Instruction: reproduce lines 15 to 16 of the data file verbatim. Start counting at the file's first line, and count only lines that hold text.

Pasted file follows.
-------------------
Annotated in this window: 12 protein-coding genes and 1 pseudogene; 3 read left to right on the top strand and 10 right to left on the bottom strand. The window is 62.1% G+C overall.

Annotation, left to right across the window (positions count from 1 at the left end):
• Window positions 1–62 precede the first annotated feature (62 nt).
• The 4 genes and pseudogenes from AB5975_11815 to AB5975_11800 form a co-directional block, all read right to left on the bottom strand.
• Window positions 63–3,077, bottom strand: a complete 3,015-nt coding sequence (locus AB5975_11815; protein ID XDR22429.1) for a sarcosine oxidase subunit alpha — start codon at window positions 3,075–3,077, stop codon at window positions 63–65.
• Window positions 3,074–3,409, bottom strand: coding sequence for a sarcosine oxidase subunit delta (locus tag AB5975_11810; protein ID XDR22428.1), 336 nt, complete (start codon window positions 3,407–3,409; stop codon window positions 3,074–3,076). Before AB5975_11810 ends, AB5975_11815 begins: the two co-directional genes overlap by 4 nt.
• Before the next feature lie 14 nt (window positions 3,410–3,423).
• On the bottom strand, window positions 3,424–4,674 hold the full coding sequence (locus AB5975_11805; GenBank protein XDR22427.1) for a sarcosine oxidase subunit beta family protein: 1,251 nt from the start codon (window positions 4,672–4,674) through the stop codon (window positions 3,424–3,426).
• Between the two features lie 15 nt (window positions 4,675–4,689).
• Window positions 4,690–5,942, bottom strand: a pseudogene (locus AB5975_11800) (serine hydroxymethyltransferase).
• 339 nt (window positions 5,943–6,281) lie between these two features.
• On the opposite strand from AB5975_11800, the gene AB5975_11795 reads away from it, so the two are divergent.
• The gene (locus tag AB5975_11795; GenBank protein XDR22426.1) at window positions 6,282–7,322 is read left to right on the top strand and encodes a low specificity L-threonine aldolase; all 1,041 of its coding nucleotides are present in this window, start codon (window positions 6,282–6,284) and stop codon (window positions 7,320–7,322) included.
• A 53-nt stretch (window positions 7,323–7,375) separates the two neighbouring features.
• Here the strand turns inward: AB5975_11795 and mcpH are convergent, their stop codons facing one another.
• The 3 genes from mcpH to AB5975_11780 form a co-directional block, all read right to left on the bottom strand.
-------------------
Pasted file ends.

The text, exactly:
• Here the strand turns inward: AB5975_11795 and mcpH are convergent, their stop codons facing one another.
• The 3 genes from mcpH to AB5975_11780 form a co-directional block, all read right to left on the bottom strand.